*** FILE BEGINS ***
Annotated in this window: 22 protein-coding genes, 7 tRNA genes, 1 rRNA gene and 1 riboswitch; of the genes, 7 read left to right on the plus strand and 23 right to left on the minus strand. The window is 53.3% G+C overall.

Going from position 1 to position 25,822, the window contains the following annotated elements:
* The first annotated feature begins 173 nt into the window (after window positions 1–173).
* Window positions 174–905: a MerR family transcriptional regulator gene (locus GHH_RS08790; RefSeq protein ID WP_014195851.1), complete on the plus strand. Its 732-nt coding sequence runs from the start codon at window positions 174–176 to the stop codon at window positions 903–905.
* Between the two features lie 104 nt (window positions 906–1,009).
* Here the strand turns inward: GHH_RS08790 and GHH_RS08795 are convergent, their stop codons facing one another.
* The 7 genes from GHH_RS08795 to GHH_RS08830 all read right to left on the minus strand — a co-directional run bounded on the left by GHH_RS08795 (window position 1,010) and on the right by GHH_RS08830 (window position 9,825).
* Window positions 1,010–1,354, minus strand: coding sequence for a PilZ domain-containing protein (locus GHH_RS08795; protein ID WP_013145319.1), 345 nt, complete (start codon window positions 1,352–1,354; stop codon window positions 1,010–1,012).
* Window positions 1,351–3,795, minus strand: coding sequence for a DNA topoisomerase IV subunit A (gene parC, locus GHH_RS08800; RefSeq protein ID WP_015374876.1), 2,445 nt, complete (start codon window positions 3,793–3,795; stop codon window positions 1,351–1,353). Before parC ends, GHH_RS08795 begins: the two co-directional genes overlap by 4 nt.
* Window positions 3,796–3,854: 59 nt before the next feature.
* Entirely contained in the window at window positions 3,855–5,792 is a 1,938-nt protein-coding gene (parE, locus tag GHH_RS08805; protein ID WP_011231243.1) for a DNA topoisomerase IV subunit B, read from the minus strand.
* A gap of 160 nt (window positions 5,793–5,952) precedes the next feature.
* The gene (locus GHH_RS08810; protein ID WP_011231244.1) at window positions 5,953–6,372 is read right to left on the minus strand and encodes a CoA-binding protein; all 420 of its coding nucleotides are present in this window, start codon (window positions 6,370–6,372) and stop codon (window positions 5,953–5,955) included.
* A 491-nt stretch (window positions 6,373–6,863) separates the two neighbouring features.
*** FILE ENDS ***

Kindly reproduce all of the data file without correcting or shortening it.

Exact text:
Annotated in this window: 22 protein-coding genes, 7 tRNA genes, 1 rRNA gene and 1 riboswitch; of the genes, 7 read left to right on the plus strand and 23 right to left on the minus strand. The window is 53.3% G+C overall.

Going from position 1 to position 25,822, the window contains the following annotated elements:
* The first annotated feature begins 173 nt into the window (after window positions 1–173).
* Window positions 174–905: a MerR family transcriptional regulator gene (locus GHH_RS08790; RefSeq protein ID WP_014195851.1), complete on the plus strand. Its 732-nt coding sequence runs from the start codon at window positions 174–176 to the stop codon at window positions 903–905.
* Between the two features lie 104 nt (window positions 906–1,009).
* Here the strand turns inward: GHH_RS08790 and GHH_RS08795 are convergent, their stop codons facing one another.
* The 7 genes from GHH_RS08795 to GHH_RS08830 all read right to left on the minus strand — a co-directional run bounded on the left by GHH_RS08795 (window position 1,010) and on the right by GHH_RS08830 (window position 9,825).
* Window positions 1,010–1,354, minus strand: coding sequence for a PilZ domain-containing protein (locus GHH_RS08795; protein ID WP_013145319.1), 345 nt, complete (start codon window positions 1,352–1,354; stop codon window positions 1,010–1,012).
* Window positions 1,351–3,795, minus strand: coding sequence for a DNA topoisomerase IV subunit A (gene parC, locus GHH_RS08800; RefSeq protein ID WP_015374876.1), 2,445 nt, complete (start codon window positions 3,793–3,795; stop codon window positions 1,351–1,353). Before parC ends, GHH_RS08795 begins: the two co-directional genes overlap by 4 nt.
* Window positions 3,796–3,854: 59 nt before the next feature.
* Entirely contained in the window at window positions 3,855–5,792 is a 1,938-nt protein-coding gene (parE, locus tag GHH_RS08805; protein ID WP_011231243.1) for a DNA topoisomerase IV subunit B, read from the minus strand.
* A gap of 160 nt (window positions 5,793–5,952) precedes the next feature.
* The gene (locus GHH_RS08810; protein ID WP_011231244.1) at window positions 5,953–6,372 is read right to left on the minus strand and encodes a CoA-binding protein; all 420 of its coding nucleotides are present in this window, start codon (window positions 6,370–6,372) and stop codon (window positions 5,953–5,955) included.
* A 491-nt stretch (window positions 6,373–6,863) separates the two neighbouring features.